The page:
The Future of Fashion Post Pandemic

Fashion Post Pandemic, Among several sectors that felt the backlash of COVID-19 pandemic, the fashion and textile industry have faced the heat of less exports, zero footfall, and scarcity of cash flow. Indian exports of textiles from April 2019 to January 2020 were worth $28.36.


Fashion Post Pandemic, Majority of the domestic producers are facing massive cancellations of orders from Europe and the United States. This coupled up with factory shutdowns, delayed delivery of summer garments and shortage of raw materials have caused the severe financial crises in the industry, from retail sellers to designer stores.

Fashion Post Pandemic, The average export amount of India in the first quarter stands at an average of $8 billion to $10 billion. Thus the industry is expecting an equal amount of revenue loss due to the extension of COVID-19 lockdown till May 3. A prolonged suspension of production and zero domestic demand are anticipated to cause further setbacks.


Resumption of the normal industrial function will take at least a month after May 3 to get back to normal whilst exports depend on containment of the COVID-19 pandemic in the key textile markets for India, mainly Europe and the US. Also demands from importing countries have flattened due to competition from neighboring producers of Pakistan, Bangladesh, and Vietnam.

Fashion Post Pandemic, Companies with limited scales and weaker balance sheets are supposed to be the worst affected if recovery from the economic backlash stretches beyond one quarter.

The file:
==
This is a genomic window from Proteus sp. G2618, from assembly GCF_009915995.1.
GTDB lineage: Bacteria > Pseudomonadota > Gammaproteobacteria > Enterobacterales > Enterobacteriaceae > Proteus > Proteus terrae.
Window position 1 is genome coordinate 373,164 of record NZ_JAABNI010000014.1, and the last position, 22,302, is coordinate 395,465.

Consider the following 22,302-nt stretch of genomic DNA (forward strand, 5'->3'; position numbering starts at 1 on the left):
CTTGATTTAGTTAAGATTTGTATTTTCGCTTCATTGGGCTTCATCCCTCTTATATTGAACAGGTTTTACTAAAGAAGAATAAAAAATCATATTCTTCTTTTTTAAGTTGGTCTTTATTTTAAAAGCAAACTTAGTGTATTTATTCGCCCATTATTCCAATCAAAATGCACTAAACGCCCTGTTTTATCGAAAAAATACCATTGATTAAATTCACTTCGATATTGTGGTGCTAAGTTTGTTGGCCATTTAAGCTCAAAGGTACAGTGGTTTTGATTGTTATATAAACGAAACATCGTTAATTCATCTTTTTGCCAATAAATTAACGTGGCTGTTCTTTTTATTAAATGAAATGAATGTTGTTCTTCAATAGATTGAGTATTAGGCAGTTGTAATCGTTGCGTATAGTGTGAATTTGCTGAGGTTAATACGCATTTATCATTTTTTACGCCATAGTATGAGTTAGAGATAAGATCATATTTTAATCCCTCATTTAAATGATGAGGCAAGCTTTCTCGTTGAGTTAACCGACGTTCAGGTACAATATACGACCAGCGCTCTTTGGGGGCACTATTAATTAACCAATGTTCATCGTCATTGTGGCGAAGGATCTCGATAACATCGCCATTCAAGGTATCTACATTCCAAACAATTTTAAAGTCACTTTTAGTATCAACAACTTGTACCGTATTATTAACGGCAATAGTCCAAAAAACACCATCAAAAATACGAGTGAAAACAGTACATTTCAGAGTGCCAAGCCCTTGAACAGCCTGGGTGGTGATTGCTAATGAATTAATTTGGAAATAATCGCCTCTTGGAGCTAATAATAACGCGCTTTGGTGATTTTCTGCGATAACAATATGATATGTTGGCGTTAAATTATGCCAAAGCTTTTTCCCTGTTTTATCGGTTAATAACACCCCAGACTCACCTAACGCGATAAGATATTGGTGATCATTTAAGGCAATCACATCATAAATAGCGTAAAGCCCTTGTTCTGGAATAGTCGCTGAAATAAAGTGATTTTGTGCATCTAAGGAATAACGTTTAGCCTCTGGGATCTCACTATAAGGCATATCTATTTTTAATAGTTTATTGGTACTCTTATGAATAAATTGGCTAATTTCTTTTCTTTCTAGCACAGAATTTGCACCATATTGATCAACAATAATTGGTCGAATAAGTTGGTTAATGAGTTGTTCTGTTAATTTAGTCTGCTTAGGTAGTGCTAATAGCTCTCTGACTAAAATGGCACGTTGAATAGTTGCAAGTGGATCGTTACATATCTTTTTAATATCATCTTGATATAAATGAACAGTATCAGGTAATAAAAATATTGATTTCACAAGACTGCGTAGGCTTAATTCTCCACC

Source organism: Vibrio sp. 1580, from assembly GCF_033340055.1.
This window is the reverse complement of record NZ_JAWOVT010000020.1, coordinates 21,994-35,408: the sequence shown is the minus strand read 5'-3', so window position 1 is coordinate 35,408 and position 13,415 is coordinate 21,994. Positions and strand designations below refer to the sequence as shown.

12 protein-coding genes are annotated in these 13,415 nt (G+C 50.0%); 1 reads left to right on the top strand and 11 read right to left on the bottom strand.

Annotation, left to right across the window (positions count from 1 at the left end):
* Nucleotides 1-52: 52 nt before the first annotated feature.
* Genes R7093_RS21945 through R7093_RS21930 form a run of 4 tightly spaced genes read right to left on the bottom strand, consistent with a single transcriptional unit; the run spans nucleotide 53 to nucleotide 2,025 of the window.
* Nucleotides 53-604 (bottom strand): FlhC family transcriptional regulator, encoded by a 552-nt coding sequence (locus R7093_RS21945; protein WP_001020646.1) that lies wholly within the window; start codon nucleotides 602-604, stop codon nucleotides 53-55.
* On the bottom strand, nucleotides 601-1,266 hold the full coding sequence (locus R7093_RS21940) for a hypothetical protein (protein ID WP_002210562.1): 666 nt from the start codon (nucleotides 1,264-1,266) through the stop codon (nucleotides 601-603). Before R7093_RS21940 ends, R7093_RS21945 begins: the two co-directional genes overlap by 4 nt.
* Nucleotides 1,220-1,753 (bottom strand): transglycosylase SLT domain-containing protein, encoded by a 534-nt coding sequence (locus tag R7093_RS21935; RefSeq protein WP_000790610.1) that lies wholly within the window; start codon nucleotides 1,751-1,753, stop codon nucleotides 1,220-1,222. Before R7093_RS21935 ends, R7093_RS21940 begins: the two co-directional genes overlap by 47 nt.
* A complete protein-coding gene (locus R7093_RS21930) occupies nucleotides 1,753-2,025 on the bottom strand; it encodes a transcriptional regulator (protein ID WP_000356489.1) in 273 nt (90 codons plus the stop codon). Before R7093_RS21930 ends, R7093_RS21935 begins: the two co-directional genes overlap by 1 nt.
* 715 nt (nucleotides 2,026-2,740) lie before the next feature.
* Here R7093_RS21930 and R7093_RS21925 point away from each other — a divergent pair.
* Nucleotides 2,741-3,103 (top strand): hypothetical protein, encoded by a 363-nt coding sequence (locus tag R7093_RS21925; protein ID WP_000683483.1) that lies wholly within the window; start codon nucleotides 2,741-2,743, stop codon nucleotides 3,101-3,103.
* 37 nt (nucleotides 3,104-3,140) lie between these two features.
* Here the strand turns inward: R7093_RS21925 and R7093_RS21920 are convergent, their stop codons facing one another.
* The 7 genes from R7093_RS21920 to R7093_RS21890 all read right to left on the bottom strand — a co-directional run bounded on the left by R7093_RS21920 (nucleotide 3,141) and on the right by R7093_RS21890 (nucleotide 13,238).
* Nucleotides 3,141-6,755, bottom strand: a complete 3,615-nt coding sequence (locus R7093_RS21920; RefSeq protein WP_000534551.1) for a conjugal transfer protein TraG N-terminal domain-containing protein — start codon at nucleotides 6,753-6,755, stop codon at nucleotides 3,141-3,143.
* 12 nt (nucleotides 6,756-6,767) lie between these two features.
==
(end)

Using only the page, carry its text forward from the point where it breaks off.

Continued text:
Fashion Post Pandemic, Fashion designers in India usually start working on their summer fashion collections in late February or early March. Productions of certain collections and quantity for the summers had already started and have come to a halt now. “We definitely have to reduce the quantity of merchandise that we are taking in. This is to ensure basically nothing goes into our storeroom, everything is on the rack so that it also helps the designer when the lockdown opens; they will not have to go full scale, they can work with smaller units,” stated Aparna Badlani of Atosa Mumbai.


Fashion Post Pandemic, She also expressed her concern about the post-lockdown situation and said that they’re unsure of whether people will panic buy or won’t turn up at designer stores at all due to the scare.


The textile industry consists mostly of medium and small scale enterprises (MSME) in contrast to large scale producers across the value chain. The MSME is highly vulnerable to business risks as its operations are mostly dependent on orders from large scale companies, working capital and exports.

On April 17, the RBI has announced a TLTRO of 50,000 INR for small scale businesses in the domestic market-facing liquidity crunch.

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